Researching Team-Based Learning

Since 2017 was my first experience teaching in the Active Learning Classroom, I wanted to investigate students’ experiences in the class, so that I could make evidence-informed decisions about future versions of the course. I partnered with an Honours Thesis student, Nadia Bachar, to conduct a SoTL project on students’ experiences. Our research project was approved by the McMaster Research Ethics Board and I had no access to the identities of students who participated in the research.

At the beginning of the semester we conducted an anonymous survey to gather accounts of students’ experiences of teamwork in other courses. We learned that students enjoyed collaborating with each other, but resented it when team members didn’t pull their weight, and often struggled with the logistics of arranging team meetings around everyone’s course, work, and commuting schedules.

Late in the semester, Nadia conducted two focus groups to pursue her questions of interest. At the end of the semester, we administered a second anonymous survey to supplement the data from the standard course evaluations. Nadia used qualitative data analysis software to code and interpret the data from the two surveys, her focus group, and the course evaluations.

Nadia presented her findings in a poster at the department’s Student Research Day. Overall, she found that the ALC created the conditions for team activities, and that these team activities supported students’ learning. Students reported that they learned from each other in the team assignments and projects, and that they forged new friendships and learning communities that they carried over to other courses as well.

 

Practicum Courses

Students in Linguistics and CogSciL are always eager to enrol in one of the practicum courses in their fourth year. In Ling 4SL3, students are placed with a Speech-Language Pathologist, and in Ling 4TE3, they’re matched with an ESL teacher. They spend at least 36 hours shadowing, assisting, learning, and reflecting on their practical experience in the clinic or in the classroom. Since the practicum courses began, students have always benefited from the practical experience, but when I took over the courses, I also wanted to construct a means for them to reflect on their experience in a structured way. The Learning Portfolio in PebblePad provided the perfect venue for students to complete weekly reflections and then pull their experience together into a final portfolio.

The home page for each course shows the core organization of the courses, with information for students and for supervisors:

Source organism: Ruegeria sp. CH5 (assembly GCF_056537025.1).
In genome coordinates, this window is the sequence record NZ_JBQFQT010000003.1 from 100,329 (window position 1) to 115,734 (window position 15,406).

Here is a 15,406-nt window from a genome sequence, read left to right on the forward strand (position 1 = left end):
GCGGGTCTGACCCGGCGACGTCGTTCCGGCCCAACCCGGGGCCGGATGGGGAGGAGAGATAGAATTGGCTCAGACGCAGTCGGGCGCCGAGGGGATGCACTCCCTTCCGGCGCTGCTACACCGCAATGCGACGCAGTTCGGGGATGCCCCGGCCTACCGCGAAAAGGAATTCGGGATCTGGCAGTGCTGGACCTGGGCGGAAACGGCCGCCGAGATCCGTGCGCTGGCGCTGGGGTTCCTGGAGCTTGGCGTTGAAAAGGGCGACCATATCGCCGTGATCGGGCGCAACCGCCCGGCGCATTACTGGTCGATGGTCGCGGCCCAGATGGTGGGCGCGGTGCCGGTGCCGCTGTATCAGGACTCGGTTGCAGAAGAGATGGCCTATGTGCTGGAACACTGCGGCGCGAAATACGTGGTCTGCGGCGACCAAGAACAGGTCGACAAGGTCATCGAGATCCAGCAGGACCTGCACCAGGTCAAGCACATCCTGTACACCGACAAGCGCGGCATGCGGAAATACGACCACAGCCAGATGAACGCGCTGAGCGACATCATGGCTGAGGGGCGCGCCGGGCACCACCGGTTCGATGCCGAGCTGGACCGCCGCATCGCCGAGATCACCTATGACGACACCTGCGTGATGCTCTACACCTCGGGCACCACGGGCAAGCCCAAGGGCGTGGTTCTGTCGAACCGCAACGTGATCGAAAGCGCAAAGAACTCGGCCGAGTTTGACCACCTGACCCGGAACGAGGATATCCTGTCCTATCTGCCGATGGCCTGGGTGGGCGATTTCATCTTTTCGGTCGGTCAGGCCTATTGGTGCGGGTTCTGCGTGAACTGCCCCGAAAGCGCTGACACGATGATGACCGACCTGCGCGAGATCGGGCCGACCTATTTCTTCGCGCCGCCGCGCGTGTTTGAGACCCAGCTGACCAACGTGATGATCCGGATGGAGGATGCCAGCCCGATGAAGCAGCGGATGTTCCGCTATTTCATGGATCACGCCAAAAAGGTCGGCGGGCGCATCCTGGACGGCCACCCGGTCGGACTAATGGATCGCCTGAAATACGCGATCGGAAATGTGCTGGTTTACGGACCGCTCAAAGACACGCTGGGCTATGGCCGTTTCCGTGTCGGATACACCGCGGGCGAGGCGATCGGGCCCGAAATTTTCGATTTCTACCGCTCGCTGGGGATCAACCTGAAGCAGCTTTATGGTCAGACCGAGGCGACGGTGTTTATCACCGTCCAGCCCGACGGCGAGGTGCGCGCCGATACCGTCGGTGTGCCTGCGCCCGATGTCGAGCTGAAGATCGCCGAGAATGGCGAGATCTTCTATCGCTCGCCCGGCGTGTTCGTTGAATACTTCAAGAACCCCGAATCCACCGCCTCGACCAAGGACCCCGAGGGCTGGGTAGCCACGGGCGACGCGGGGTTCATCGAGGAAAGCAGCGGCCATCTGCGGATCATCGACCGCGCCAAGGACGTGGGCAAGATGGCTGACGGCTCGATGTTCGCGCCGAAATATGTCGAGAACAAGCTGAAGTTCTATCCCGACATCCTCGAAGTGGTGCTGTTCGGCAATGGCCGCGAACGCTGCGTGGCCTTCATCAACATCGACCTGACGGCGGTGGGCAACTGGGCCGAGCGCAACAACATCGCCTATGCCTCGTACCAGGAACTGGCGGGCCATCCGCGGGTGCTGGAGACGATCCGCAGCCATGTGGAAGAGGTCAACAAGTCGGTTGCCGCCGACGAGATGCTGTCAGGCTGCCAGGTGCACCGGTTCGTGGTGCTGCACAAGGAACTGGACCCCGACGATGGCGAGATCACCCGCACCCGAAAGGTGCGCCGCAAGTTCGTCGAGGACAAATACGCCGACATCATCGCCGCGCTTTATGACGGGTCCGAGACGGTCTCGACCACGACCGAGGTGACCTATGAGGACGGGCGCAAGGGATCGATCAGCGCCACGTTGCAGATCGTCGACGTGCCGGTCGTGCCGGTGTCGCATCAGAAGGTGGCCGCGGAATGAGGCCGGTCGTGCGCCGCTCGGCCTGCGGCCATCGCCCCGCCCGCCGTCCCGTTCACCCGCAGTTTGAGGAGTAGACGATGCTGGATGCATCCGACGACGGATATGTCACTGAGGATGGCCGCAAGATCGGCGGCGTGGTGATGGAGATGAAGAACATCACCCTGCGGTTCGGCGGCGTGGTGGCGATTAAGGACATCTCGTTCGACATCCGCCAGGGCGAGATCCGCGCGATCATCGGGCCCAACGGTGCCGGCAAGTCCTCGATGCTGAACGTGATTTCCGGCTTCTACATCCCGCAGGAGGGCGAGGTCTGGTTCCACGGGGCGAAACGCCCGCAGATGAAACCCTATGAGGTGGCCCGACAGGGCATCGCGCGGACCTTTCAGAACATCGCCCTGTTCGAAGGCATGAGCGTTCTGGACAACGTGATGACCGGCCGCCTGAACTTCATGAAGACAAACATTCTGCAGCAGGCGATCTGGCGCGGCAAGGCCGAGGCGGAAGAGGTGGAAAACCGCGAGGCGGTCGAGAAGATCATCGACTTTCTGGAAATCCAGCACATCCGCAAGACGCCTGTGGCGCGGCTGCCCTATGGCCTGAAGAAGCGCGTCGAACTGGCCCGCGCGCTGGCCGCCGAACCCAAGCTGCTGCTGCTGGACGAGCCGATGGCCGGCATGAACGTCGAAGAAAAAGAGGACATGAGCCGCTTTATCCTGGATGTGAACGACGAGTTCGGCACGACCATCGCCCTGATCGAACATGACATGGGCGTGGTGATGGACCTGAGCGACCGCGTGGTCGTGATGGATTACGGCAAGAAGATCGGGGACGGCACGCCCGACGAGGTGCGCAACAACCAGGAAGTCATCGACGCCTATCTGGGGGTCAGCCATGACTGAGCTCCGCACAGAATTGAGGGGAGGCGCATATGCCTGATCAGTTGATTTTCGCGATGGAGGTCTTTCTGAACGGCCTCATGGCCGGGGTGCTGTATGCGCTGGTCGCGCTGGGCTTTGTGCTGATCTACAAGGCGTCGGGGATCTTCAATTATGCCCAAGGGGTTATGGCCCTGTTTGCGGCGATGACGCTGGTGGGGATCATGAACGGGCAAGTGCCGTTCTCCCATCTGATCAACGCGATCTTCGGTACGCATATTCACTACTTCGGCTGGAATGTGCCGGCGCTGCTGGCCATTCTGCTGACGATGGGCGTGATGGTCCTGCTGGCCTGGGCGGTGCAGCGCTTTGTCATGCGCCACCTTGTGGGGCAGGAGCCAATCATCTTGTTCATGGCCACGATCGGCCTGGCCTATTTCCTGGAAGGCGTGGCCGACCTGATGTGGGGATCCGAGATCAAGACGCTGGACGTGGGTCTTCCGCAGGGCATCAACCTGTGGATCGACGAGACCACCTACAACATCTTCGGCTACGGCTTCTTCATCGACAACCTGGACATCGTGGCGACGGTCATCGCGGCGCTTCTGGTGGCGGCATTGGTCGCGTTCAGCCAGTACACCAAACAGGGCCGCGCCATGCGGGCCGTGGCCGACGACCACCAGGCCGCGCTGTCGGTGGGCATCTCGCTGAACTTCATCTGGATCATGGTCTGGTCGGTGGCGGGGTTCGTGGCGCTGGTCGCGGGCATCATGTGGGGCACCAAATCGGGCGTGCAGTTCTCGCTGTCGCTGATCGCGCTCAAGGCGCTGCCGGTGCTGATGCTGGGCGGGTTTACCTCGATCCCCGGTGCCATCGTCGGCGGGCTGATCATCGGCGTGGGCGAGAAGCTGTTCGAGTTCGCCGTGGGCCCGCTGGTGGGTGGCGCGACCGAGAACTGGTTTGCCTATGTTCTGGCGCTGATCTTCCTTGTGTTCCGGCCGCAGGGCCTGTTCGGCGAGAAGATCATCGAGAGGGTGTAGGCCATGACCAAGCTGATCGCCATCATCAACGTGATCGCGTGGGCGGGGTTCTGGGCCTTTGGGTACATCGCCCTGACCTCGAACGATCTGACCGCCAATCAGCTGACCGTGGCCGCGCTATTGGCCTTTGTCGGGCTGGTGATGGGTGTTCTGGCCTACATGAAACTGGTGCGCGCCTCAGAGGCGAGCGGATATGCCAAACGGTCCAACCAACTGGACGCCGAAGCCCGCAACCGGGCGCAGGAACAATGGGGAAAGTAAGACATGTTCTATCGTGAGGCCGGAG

SLP Practicum Home Page

TESL Practicum Home Page

While every student has a different experience, depending on their placement, each course is organized around the same basic structure:

  • Students complete weekly reflections guided by a template.
  • Twice during the semester, they exchange reflections with another student and comment on each others’ reflections.
  • Partway through the semester, they meet with their supervisor for a formative assessment that does not count towards their final grade. This assessment helps students to know how they’re progressing towards their goals, and offers an opportunity to refine or update some of their goals for the rest of the semester. The structured reflection for the week of the assessment uses a different template from the weekly reflections.
  • At the end of the semester, the supervisor completes a summative assessment (TESL Assessment | SLP Assessment) and each student completes a learning portfolio documenting their experience.

 

Collaborative Writing

The Society for Teaching and Learning in Higher Education (STLHE) includes a Special Interest Group for the Scholarship of Teaching and Learning (SoTL). In 2016, the SoTL Canada SIG offered the opportunity for members to take part in a set of collaborative writing groups on a set of selected SoTL topics. I was selected to be a member of the writing group on the topic of leadership in SoTL.

The writing group had a couple of meetings over Skype during the weeks leading up to the STLHE Annual meeting in June, to discuss members’ interests and refine our topic. We then spent the weekend after the STLHE meeting together, reading, writing, and discussing our paper. We left the weekend with a set of assigned tasks that each of us would contribute to the paper.

This was my first experience collaborating with scholars whom I hadn’t know before. It was challenging in many ways, as we worked to discover each other’s strengths and negotiated our several responsibilities. In the final weeks before the paper was due, I spent a good deal of time weaving my colleagues’ various contributions into a coherent whole, which the team recognized by designating me co-first author with our group’s facilitator, Janice Miller-Young.

Miller-Young, J. E., Anderson, C., Kiceniuk, D., Mooney, J., Riddell, J., Schmidt Hanbidge, A., Ward, V., Wideman, M. A., & Chick, N. (2017). Leading Up in the Scholarship of Teaching and Learning. The Canadian Journal for the Scholarship of Teaching and Learning, 8 (2).  https://doi.org/10.5206/cjsotl-rcacea.2017.2.4